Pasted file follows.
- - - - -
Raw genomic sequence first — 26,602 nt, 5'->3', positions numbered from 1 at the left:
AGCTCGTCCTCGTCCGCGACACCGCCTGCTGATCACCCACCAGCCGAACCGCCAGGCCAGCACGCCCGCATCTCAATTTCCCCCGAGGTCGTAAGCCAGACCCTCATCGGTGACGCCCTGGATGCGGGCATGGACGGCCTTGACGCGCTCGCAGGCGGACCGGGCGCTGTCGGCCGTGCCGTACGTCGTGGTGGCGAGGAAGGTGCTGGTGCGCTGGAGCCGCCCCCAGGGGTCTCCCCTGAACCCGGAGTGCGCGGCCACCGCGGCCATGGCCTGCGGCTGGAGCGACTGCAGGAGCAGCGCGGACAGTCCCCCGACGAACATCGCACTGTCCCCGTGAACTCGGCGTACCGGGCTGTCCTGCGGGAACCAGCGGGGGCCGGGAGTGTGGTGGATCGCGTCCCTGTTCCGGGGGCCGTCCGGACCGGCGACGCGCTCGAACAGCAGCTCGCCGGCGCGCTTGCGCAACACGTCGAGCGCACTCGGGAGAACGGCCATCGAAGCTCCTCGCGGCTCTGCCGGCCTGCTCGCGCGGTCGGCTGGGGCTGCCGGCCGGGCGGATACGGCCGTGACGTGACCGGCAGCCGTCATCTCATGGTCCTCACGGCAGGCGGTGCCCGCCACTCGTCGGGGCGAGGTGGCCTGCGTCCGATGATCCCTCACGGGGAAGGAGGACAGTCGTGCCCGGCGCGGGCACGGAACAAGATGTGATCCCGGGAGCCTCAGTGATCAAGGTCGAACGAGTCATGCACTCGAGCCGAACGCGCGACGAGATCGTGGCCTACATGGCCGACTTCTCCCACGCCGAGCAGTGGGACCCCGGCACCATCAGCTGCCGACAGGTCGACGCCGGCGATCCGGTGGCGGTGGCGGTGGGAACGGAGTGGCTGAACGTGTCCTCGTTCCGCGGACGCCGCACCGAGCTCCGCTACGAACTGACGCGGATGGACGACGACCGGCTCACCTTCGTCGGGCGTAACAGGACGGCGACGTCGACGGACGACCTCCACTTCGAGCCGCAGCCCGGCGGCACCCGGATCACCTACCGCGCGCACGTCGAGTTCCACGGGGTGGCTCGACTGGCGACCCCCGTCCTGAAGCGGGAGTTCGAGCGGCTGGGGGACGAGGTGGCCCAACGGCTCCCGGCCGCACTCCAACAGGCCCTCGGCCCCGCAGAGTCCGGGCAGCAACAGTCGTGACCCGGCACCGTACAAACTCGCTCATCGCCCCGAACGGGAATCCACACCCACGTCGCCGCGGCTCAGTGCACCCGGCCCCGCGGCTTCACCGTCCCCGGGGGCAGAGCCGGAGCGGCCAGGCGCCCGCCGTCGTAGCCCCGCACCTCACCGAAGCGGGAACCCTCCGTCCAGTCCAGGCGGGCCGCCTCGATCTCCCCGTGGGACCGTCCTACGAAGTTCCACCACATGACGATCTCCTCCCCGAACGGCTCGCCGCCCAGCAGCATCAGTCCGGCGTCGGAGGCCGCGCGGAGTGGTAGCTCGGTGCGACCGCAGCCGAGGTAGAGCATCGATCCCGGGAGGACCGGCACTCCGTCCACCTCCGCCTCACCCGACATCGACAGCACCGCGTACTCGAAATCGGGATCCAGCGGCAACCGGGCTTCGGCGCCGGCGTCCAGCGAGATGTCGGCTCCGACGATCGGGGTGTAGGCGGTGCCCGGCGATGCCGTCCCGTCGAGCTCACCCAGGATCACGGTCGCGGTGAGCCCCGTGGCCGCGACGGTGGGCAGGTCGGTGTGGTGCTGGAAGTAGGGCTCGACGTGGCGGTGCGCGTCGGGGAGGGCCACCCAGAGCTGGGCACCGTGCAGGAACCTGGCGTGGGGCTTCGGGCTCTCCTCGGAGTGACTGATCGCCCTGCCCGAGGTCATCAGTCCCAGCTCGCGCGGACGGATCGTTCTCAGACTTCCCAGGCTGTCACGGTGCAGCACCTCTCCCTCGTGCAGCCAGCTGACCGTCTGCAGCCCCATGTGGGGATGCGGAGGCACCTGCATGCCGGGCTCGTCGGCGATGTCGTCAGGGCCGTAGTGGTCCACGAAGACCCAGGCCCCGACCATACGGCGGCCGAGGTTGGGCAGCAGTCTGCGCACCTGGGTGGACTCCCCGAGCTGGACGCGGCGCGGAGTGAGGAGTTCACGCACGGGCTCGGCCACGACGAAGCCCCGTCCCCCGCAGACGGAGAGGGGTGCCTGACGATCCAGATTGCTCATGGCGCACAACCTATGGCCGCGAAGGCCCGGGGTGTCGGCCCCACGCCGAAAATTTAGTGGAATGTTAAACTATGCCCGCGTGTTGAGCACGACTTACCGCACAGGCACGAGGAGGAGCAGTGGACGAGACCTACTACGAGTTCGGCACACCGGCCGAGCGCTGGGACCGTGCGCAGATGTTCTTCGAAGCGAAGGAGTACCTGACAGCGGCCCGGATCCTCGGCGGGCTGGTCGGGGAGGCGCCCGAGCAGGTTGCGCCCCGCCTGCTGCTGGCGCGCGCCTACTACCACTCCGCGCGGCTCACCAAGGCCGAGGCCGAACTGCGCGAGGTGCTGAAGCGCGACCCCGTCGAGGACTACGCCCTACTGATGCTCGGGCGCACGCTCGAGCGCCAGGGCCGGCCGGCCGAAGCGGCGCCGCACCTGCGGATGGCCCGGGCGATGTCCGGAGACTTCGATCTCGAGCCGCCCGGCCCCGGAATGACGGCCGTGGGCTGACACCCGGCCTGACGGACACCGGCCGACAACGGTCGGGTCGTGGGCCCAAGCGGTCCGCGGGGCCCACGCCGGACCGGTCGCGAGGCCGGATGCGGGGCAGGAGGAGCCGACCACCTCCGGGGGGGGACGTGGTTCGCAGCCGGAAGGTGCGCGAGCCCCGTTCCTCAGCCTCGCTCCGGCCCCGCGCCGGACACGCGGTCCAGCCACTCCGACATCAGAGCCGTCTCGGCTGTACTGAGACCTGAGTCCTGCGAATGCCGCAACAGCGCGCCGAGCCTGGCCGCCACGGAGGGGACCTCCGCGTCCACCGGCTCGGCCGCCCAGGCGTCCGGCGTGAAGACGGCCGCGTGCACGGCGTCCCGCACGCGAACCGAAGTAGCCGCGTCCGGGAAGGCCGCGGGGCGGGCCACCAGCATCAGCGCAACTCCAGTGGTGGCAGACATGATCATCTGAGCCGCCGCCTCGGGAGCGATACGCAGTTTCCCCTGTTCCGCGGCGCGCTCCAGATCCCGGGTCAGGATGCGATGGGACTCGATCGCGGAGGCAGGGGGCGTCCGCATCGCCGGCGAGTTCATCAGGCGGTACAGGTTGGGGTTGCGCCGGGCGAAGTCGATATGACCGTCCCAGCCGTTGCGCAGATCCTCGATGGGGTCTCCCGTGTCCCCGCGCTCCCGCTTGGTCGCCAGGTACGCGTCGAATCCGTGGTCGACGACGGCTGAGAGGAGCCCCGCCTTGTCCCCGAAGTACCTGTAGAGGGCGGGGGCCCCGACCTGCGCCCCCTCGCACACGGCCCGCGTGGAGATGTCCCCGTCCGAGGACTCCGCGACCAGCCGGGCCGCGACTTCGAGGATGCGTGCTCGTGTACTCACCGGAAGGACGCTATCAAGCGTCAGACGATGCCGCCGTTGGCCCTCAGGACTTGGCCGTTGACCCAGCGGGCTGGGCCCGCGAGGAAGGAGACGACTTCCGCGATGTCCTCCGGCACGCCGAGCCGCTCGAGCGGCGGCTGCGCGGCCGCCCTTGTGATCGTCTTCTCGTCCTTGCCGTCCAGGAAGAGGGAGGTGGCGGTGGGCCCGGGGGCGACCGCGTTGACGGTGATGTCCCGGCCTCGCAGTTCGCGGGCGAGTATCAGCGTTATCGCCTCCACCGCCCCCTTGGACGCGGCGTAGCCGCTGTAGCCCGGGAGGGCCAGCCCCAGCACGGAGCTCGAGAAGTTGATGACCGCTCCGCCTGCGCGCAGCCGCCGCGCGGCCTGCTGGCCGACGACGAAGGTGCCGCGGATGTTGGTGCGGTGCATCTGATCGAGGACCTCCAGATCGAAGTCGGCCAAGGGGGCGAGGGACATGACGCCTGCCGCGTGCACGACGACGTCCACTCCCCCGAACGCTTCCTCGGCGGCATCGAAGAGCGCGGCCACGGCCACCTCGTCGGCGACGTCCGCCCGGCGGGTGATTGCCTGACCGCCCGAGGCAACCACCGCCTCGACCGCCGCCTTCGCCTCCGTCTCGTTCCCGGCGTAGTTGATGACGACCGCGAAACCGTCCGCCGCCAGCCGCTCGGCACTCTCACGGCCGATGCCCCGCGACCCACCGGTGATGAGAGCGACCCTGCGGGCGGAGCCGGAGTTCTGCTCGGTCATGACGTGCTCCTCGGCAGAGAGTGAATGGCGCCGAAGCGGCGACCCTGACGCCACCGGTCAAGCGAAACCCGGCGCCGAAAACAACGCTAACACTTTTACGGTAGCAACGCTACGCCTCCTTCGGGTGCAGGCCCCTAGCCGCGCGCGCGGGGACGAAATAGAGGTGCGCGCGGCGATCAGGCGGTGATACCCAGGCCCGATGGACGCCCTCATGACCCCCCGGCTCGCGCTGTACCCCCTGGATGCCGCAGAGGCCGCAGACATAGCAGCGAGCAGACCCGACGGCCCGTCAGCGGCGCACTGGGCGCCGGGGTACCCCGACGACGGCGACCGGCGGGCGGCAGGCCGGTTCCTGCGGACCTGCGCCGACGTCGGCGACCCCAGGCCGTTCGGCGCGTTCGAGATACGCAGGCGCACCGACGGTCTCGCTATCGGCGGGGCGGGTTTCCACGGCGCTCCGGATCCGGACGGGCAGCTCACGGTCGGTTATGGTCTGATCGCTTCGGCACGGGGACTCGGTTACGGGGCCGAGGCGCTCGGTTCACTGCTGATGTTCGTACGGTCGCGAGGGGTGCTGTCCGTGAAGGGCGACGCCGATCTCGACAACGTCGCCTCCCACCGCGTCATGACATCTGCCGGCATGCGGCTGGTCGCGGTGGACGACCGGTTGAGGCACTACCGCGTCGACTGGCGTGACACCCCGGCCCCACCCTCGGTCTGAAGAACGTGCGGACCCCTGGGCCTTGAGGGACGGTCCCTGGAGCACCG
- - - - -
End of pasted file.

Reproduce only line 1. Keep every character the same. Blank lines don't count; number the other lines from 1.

Raw genomic sequence first — 26,602 nt, 5'->3', positions numbered from 1 at the left: